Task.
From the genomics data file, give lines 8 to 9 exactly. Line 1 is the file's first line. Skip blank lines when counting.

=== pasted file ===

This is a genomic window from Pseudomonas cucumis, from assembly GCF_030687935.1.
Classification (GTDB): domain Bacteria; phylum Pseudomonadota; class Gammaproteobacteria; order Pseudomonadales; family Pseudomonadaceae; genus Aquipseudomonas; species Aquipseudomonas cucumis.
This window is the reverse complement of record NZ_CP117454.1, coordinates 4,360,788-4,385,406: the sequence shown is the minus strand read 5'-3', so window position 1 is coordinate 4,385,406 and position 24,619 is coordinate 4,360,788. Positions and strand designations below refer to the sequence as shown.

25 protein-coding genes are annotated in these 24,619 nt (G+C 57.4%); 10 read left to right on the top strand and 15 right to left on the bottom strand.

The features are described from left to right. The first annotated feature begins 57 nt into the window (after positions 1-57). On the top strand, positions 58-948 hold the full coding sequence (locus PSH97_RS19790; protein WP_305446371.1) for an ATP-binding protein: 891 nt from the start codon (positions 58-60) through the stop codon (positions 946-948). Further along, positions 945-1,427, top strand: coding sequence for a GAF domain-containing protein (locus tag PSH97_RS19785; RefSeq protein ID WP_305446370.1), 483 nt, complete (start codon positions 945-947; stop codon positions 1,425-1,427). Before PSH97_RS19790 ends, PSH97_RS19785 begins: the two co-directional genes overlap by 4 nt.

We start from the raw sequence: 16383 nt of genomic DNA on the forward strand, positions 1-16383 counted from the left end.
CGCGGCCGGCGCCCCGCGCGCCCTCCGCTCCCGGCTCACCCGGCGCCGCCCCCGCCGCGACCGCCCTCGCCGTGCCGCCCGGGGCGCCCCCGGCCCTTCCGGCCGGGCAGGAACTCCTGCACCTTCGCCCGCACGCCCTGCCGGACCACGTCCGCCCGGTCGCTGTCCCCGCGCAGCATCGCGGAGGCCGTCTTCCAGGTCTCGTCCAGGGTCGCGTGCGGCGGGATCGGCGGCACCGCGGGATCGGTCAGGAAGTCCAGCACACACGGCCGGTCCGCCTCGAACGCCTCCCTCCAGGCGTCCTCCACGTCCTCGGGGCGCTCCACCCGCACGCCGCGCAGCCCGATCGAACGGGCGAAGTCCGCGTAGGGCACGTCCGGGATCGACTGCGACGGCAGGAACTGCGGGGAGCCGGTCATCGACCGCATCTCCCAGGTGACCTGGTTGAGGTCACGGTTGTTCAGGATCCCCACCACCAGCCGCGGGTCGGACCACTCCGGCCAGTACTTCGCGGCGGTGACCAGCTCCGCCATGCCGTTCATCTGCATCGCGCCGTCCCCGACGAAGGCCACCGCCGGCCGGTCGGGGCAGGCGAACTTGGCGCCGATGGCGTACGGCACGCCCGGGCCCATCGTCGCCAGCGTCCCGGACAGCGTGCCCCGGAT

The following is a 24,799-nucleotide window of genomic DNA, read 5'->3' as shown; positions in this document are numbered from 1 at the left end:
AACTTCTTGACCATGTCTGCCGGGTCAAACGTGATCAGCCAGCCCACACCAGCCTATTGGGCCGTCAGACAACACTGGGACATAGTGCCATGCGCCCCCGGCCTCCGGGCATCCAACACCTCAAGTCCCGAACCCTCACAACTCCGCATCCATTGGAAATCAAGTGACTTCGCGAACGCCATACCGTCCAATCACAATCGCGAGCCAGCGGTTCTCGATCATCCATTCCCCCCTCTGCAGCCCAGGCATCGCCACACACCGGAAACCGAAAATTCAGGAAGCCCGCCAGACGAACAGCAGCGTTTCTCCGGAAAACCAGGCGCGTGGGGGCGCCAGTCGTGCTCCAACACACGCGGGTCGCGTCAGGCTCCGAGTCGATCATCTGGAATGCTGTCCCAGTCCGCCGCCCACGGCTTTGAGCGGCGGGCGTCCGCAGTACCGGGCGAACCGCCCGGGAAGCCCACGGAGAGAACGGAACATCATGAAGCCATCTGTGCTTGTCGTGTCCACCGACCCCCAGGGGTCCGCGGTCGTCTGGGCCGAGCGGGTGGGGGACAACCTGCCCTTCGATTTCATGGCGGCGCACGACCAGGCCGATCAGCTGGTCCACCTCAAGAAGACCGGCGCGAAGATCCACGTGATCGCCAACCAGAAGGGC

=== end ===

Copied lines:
The following is a 24,799-nucleotide window of genomic DNA, read 5'->3' as shown; positions in this document are numbered from 1 at the left end:
AACTTCTTGACCATGTCTGCCGGGTCAAACGTGATCAGCCAGCCCACACCAGCCTATTGGGCCGTCAGACAACACTGGGACATAGTGCCATGCGCCCCCGGCCTCCGGGCATCCAACACCTCAAGTCCCGAACCCTCACAACTCCGCATCCATTGGAAATCAAGTGACTTCGCGAACGCCATACCGTCCAATCACAATCGCGAGCCAGCGGTTCTCGATCATCCATTCCCCCCTCTGCAGCCCAGGCATCGCCACACACCGGAAACCGAAAATTCAGGAAGCCCGCCAGACGAACAGCAGCGTTTCTCCGGAAAACCAGGCGCGTGGGGGCGCCAGTCGTGCTCCAACACACGCGGGTCGCGTCAGGCTCCGAGTCGATCATCTGGAATGCTGTCCCAGTCCGCCGCCCACGGCTTTGAGCGGCGGGCGTCCGCAGTACCGGGCGAACCGCCCGGGAAGCCCACGGAGAGAACGGAACATCATGAAGCCATCTGTGCTTGTCGTGTCCACCGACCCCCAGGGGTCCGCGGTCGTCTGGGCCGAGCGGGTGGGGGACAACCTGCCCTTCGATTTCATGGCGGCGCACGACCAGGCCGATCAGCTGGTCCACCTCAAGAAGACCGGCGCGAAGATCCACGTGATCGCCAACCAGAAGGGC